39. @nor-cal–You have my sympathy; I can’t imagine how awful that must feel!

    By way of comparison and a bit of levity, here’s a story that you might appreciate.

    My parents, like many couples in the post-war ‘greatest generation’, had four kids and would have had five (!) if my mother hadn’t miscarried. Didn’t think anything of bringing that many kids into the world, even though it was more than their own parents had had and even though my mom clearly wasn’t the super-mom type, as so many of their peers were doing the same and busily creating all of us boomers.

    Along comes growing environmental awareness in the 70’s and 80’s, and my dad, being the intellectually curious and up to the minute guy he was, starts reading about global warming, population concerns, and so on. Then in the late 80’s, I have my two–just two!–numerically-correct kids.

    My newly environmentally enlighted father–producer of four ‘breeders’–pulls me over one day, after the birth of my second, and sternly urges me–the mother of two–not to have any more kids, as it wasn’t ‘good for the environment’. My jaw dropped, and I quickly shot back that population issues were one problem that could not be blamed on the boomers!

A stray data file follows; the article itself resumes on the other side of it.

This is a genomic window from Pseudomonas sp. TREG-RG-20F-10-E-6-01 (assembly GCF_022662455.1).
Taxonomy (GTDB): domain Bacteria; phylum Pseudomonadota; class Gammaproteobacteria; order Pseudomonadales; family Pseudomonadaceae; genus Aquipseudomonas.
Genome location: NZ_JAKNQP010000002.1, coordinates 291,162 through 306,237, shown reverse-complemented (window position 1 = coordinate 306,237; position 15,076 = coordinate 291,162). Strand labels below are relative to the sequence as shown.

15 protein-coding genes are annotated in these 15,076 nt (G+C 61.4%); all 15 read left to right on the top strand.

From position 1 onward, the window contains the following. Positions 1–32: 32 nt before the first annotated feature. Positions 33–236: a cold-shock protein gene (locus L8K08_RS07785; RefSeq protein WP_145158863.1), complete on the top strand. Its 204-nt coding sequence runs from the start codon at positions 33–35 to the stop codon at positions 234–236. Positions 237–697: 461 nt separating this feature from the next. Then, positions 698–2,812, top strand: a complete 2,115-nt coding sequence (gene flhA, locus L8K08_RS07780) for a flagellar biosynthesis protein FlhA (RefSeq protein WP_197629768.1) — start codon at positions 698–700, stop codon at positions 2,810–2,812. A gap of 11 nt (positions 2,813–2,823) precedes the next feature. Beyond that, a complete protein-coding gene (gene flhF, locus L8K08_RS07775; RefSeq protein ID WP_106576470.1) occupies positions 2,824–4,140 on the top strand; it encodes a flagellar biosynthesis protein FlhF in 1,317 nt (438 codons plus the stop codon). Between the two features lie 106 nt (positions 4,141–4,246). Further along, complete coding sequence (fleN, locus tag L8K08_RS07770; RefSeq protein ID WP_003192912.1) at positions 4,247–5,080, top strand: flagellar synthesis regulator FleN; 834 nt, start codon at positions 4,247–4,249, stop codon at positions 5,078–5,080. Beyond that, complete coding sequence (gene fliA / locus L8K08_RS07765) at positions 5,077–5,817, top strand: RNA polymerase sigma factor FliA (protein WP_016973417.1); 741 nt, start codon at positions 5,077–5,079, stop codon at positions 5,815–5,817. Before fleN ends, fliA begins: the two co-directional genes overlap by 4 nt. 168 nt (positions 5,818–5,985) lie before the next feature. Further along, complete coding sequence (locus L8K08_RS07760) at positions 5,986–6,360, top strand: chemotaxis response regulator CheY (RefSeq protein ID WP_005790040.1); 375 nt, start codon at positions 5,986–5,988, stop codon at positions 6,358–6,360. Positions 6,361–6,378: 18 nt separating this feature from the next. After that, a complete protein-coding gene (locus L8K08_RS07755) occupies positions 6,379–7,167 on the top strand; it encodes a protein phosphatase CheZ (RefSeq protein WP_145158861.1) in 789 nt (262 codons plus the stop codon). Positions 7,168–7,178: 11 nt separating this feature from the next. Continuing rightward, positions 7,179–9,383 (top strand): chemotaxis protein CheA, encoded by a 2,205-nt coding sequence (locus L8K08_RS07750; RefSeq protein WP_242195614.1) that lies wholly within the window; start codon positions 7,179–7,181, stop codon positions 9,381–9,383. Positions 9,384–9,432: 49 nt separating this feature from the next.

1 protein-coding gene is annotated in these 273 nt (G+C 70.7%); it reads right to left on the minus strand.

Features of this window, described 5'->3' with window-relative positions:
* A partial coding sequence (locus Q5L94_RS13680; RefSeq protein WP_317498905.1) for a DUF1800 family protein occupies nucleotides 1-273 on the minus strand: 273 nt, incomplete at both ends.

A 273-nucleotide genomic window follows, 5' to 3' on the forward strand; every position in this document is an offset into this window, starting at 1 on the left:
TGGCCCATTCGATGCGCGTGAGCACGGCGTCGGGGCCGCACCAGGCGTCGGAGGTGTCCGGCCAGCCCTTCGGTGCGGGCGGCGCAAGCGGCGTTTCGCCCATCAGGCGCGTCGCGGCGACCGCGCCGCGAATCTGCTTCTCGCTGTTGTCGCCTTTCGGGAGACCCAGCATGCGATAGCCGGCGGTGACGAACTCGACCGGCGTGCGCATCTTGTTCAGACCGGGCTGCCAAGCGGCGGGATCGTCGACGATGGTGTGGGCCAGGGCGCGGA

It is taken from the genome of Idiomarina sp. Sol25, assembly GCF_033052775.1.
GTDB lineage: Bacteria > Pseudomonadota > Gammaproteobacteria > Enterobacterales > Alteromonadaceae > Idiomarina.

Moral of story? There is no person more self-righteously annoying than the newly convinced.

    And, it sounds like you, in ‘Nor-Cal’, have run into too many of the converts. I hope things improve.

  40. If you really have a jones for strongly lemony soda like product, might I suggest San Pellegrino Limonata🙂 I don’t think it is strictly soda, and may be a sparkling juice based beverage, but it’s tangy, slightly sweet, and I think fizzy without being overly carbonated.

    Also, long time listener first time caller..😉

    A long time ago, in this very same country, my sister travelled all by her self, at the ripe old age of 8 to Tennessee to visit one of our Aunts. Granted, we (Mom, Dad and I) watched her get on the plane, and get walked down by a flight attendant, and she probably got the same service at the other end before getting picked up by my Aunt, but apparently that would get you yelled at, threatened, and/or tasered these days. Of course, my sister is still fiercely independent. Good luck raising a kid like that these days…😦

  41. We lived in Spain three years, and overall it was SO much more kid friendly. We had our first there and it was great to breastfeed anywhere and everywhere, without a cover, and not only did we not get any dirty looks but no one was afraid to talk to me during a feeding, check out the baby, and so forth.

  42. @Michele: High dives do exist. McClure Park in Tulsa still has one.